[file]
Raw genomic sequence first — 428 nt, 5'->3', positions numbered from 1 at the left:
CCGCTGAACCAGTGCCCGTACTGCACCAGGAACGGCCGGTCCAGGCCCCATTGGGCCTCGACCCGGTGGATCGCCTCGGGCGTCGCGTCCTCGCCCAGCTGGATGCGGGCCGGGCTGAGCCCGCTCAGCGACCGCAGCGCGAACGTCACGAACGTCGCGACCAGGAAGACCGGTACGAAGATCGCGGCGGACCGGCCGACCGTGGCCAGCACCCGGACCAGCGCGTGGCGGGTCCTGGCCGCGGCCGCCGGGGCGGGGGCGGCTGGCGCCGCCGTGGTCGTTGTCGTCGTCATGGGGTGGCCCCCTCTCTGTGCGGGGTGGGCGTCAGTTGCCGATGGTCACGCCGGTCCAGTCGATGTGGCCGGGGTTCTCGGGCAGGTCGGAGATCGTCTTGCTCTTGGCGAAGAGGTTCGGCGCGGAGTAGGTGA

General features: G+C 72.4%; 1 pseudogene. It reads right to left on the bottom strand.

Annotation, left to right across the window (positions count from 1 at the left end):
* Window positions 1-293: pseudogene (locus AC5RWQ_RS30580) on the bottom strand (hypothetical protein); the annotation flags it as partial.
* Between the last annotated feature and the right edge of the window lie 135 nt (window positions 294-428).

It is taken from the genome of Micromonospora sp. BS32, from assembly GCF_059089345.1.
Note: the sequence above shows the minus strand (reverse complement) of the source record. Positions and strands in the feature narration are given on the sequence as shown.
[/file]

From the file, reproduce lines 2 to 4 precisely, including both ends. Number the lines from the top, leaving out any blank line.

CCGCTGAACCAGTGCCCGTACTGCACCAGGAACGGCCGGTCCAGGCCCCATTGGGCCTCGACCCGGTGGATCGCCTCGGGCGTCGCGTCCTCGCCCAGCTGGATGCGGGCCGGGCTGAGCCCGCTCAGCGACCGCAGCGCGAACGTCACGAACGTCGCGACCAGGAAGACCGGTACGAAGATCGCGGCGGACCGGCCGACCGTGGCCAGCACCCGGACCAGCGCGTGGCGGGTCCTGGCCGCGGCCGCCGGGGCGGGGGCGGCTGGCGCCGCCGTGGTCGTTGTCGTCGTCATGGGGTGGCCCCCTCTCTGTGCGGGGTGGGCGTCAGTTGCCGATGGTCACGCCGGTCCAGTCGATGTGGCCGGGGTTCTCGGGCAGGTCGGAGATCGTCTTGCTCTTGGCGAAGAGGTTCGGCGCGGAGTAGGTGA

General features: G+C 72.4%; 1 pseudogene. It reads right to left on the bottom strand.

Annotation, left to right across the window (positions count from 1 at the left end):